This was a slow, somewhat laborious process that would've been fine if we'd been doing it all along. Going back and need to retrofit the entire HUD with it was painful but necessary to help get the UI closer towards meeting its budget.

Floater positioning #

The UI layer for Crucible was responsible for drawing almost everything that wasn't 3d in the game, which included anything that floated around on screen. This was used for showing nameplates of friendly and enemy characters, in-game objectives and their distance from you, and every ping that you or a teammate placed in the world. In our original iteration the UI was responsible for sending a message via an endpoint asking to track a specific object or position in the world. From there C++ would then send the UI updates at a rate of one update per frame on the location of the tracked target. This worked fine at first but under the microscope of our perf auditing some issues began to appear.

The sheer number of things & positions in the world that needed tracking began to cause significant hitchy frames due to the garbage collector pressure that all of the large & constantly updating position endpoints responses created. We never built a system where an endpoint could continually update a specific object or anything so on every frame we were creating a new response object and then several seconds later a garbage collector run would spike a UI frame through the roof once all the disposed objects were cleaned up.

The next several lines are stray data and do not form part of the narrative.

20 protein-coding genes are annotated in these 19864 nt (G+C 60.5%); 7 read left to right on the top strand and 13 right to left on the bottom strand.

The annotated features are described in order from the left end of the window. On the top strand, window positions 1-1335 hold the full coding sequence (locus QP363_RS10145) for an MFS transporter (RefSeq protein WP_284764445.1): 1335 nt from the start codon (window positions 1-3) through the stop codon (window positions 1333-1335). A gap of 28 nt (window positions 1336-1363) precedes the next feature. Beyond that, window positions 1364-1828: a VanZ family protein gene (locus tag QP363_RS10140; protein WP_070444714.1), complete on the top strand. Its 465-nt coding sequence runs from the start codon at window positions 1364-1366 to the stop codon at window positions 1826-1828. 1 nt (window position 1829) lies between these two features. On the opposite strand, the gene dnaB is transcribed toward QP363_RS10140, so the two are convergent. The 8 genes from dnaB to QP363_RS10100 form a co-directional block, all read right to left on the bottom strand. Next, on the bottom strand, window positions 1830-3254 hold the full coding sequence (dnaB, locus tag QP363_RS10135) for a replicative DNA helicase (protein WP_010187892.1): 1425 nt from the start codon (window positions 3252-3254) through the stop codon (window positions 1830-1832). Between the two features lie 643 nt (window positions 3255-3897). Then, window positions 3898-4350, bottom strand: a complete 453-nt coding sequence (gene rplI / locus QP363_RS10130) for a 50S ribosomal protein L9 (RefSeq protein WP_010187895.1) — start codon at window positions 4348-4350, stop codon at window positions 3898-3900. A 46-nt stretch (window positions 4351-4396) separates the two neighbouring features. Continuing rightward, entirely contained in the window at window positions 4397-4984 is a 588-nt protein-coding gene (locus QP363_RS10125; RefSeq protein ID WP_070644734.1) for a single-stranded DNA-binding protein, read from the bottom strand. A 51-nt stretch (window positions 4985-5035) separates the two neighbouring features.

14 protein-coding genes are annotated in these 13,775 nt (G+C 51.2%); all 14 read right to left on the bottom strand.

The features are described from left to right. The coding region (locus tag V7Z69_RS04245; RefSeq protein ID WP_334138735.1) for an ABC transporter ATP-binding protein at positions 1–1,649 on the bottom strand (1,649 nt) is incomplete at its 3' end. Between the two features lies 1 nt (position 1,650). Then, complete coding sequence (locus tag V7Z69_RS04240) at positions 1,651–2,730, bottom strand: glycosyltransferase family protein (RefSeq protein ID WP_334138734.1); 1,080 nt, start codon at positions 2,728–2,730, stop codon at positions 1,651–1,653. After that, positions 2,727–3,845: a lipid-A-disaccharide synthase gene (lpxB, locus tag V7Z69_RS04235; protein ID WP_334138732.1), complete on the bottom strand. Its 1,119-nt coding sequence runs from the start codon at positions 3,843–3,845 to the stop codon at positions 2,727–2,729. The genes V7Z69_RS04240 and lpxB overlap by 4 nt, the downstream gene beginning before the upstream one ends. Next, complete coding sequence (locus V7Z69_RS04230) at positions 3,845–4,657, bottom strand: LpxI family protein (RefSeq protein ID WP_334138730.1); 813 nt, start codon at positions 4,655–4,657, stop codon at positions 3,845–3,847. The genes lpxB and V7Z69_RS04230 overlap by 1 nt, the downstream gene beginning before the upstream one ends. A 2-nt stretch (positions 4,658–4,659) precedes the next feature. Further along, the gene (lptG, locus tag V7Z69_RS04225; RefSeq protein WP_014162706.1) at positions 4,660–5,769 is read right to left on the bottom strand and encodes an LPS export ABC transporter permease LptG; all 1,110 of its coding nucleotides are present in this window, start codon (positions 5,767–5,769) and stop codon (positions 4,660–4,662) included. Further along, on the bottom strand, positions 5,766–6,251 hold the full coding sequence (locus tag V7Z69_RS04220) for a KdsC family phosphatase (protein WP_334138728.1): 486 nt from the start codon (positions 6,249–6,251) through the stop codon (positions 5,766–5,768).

The UI took the screenspace data from the endpoint and converted it into a CSS transform that used the translate() function to shift the nameplate to the correct place on screen. This approach for positioning elements on screen cost a fair amount of style recalculation time. There was an attempt to mitigate this by using the <PerfJail /> component to isolate floaters onto their own separate rendering layer and while this helped it wasn't enough.

Ryan's first step in tackling this problem was trying to get the garbage collector under more control. The proposal was that instead of the UI getting screenspace locations for the elements that instead we would always ask for worldspace. Worldspace coordinates for things like static positions on the map never changed, and even for something like a character only changed as fast as the other character was moving.